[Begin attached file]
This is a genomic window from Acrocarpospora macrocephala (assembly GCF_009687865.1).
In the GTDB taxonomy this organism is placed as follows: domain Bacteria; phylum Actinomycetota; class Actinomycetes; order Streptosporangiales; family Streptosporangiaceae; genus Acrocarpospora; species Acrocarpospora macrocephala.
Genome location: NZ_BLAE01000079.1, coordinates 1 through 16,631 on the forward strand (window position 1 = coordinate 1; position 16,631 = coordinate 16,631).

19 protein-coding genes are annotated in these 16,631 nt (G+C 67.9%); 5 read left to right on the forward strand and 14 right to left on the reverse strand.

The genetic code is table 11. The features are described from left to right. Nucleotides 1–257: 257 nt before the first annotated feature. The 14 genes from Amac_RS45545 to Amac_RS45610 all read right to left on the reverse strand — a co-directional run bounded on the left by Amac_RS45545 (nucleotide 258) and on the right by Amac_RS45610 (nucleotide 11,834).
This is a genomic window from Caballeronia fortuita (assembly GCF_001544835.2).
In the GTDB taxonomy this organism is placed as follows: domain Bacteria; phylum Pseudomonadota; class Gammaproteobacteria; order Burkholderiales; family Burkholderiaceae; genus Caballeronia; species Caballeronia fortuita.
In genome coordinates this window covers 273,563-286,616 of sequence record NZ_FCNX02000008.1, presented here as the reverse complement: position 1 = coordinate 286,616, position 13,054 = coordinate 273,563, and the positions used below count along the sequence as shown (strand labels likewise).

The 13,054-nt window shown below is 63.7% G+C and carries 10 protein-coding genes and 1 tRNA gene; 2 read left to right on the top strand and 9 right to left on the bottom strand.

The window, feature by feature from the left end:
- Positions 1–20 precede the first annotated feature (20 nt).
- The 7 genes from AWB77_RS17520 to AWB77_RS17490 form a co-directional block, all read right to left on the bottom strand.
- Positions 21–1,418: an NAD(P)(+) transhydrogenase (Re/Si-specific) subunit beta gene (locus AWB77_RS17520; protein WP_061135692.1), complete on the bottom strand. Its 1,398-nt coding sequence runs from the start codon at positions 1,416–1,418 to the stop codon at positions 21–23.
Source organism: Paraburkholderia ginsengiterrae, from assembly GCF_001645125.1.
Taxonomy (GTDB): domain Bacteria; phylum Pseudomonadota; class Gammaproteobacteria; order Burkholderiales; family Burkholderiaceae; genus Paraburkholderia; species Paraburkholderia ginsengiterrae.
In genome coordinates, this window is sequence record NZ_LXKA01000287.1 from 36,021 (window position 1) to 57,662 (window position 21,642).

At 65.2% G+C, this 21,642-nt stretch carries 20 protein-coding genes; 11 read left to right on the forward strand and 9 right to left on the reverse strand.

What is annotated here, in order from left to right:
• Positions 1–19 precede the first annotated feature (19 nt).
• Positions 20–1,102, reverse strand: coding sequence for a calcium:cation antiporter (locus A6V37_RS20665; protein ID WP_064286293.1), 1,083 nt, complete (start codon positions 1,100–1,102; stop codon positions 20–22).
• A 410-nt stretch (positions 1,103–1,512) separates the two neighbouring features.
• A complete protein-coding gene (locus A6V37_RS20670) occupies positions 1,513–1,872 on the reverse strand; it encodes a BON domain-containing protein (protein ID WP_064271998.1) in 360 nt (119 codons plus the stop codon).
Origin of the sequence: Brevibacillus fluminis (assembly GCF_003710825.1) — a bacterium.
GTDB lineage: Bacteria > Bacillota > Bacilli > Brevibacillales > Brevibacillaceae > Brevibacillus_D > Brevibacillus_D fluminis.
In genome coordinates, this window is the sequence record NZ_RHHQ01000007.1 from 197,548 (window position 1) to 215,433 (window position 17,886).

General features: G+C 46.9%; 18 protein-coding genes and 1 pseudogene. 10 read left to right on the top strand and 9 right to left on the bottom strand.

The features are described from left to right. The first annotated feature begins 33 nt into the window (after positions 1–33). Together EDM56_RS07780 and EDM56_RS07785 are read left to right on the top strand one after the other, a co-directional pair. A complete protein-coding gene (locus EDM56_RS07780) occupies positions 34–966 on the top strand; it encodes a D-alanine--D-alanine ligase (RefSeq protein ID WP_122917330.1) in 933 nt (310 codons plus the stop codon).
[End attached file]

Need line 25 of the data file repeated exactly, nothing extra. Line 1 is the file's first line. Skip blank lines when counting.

In genome coordinates, this window is the sequence record NZ_RHHQ01000007.1 from 197,548 (window position 1) to 215,433 (window position 17,886).